In the fast-growing city of Rock Hill in York County, one component still remains throughout most of the city’s history.
Winthrop University has been one of the main anchors in the city since 1886. Currently, the school has approximately 6,000 students with degrees in undergraduate and postgraduate programs on its campus of over 425 acres.
“I wanted to go to a mid-sized university. Winthrop was ranked second in South Carolina for journalism behind USC, and I knew that I would personally learn more and excel at a small university, where I was considered more than a number.” Lindsey Burrell, a 2021 Winthrop graduate who majored in Mass Communication, said. “I loved my experience at Winthrop. Looking back, I am so happy that I went there because of how much I learned outside of my major. Winthrop has certain classes they require like human experience and critical reading that pushed my knowledge and opened my eyes to new experiences.”
Originally opening in Columbia in 1886, the school’s founding president, David Bancroft Johnson, was able to convince Robert C. Winthrop and the Peabody Fund of Massachusetts to open a school that would allow the training of teachers. Opening its doors to 21 students, the school then moved to Rock Hill in 1895 after receiving state resources for its operation.
The school became coeducational in 1974 and in 1992, became “Winthrop University” from “Winthrop College,” providing a full four-year curriculum for students.
As of today, the school still carries on the mission to provide its students with a strong four-year degree program with a variety of strong academics, a range of activities to do on campus, and a community that supports one another.
“I was a peer mentor, member of Zeta Tau Alpha-Theta Sigma, sang in our Chorale and Chambers Choir, and held the positions of Vice President and later President for our College Panhellenic Council for all Winthrop sororities. These positions helped me so much in building my leadership skills and resume', and kept me focused during school,” Burrell said.
One of the departments that Winthrop is widely acclaimed for is its College of Education, which helps prepare future educators for the skills and knowledge needed in the field of education. Students in the program also volunteer as teacher assistants, gaining hands-on experience working in Rock Hill and York County schools.
The Department of Mass Communication is another strong trait that Winthrop has to offer. The school focuses on students gaining strong experience in the field of journalism and communications. Classes offer students training in real-world broadcast journalism and Winthrop-sponsored student media, such as The Johnsonian, gaining strong recognition for their content.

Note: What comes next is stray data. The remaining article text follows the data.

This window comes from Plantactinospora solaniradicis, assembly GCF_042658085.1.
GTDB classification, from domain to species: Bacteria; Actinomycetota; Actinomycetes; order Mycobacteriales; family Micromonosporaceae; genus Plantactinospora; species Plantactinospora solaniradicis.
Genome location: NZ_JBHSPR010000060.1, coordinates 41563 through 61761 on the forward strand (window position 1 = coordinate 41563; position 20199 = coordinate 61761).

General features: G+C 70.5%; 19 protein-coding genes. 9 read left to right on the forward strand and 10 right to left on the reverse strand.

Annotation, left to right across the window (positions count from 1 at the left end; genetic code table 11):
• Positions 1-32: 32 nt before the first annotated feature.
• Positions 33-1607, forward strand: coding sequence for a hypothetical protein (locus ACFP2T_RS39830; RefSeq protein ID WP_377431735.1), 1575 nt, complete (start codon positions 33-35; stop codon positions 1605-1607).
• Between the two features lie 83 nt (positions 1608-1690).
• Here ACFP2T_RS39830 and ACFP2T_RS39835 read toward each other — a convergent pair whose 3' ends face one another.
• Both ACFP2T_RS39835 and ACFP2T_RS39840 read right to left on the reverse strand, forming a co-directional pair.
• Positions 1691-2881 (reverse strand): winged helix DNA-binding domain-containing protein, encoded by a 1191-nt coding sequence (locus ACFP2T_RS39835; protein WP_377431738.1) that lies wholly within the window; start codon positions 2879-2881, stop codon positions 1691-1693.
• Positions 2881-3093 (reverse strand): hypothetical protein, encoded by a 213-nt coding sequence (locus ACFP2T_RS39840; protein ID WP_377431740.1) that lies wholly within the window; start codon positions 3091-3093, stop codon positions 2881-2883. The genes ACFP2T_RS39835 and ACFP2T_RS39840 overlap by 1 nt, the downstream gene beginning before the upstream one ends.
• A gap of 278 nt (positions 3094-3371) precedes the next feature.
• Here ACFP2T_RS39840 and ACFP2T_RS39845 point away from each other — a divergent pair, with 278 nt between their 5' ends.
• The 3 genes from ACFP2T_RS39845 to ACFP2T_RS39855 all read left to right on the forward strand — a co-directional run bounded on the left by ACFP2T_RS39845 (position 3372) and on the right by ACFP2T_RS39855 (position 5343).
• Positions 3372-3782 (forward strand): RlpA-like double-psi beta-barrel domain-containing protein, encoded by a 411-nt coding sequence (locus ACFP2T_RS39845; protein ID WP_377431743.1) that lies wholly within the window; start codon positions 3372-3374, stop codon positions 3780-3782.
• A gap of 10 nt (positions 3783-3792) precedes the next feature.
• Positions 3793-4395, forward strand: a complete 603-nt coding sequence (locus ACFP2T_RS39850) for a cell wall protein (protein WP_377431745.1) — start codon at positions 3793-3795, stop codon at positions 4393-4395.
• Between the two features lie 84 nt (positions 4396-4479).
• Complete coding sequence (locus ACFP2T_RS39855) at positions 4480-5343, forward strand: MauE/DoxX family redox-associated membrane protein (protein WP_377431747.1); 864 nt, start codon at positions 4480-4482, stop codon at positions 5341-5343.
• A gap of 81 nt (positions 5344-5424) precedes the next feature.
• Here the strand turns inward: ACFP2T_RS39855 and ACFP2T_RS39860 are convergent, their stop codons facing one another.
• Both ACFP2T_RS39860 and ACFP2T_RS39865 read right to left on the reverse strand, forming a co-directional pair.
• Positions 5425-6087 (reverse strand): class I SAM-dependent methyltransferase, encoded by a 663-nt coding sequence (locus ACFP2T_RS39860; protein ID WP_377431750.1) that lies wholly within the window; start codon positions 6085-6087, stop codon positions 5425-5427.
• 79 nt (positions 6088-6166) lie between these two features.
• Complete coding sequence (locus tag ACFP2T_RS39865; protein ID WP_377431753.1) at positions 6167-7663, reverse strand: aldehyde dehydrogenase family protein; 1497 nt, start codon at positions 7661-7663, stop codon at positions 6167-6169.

“My department [Mass Communication] at Winthrop was small, so when it came to finding a job during my spring semester senior year, I was able to receive a lot of guidance from my professors who worked in my industry. I often told them about jobs I had been offered and they were very upfront with their knowledge, and whether they thought the job was a good opportunity or not,” said Burrell, who now works as an evening news anchor in South Dakota.
In the athletics realm, Winthrop is well-known for having a consistently successful basketball program. The Eagles play in the Big South Conference and have won 13 Big South Tournament championships. Additionally, Winthrop has played in 11 NCAA Division I Basketball Tournaments.
Within the program, six Eagles have earned Big South Men’s Basketball Player of the Year awards and many former players have gone on to play in the NBA, FIBA World Cup, and the Olympics for their strong basketball skills. Former coaches from Winthrop have gone on to build their coaching careers outside of the school, as well.
With the university continuing to build on a formidable reputation for education, expansion, and athletics, the future of Winthrop continues to be bright as it heads forward in this current century.
“I would tell high school students that Winthrop has it all: the personal feel, the crazy parties, and the quality education that you need to excel in the workplace. I don’t believe I would be in the position I am now had I not gone to Winthrop. In all honesty, I feel that I would be behind had I gone elsewhere,” Burrell said.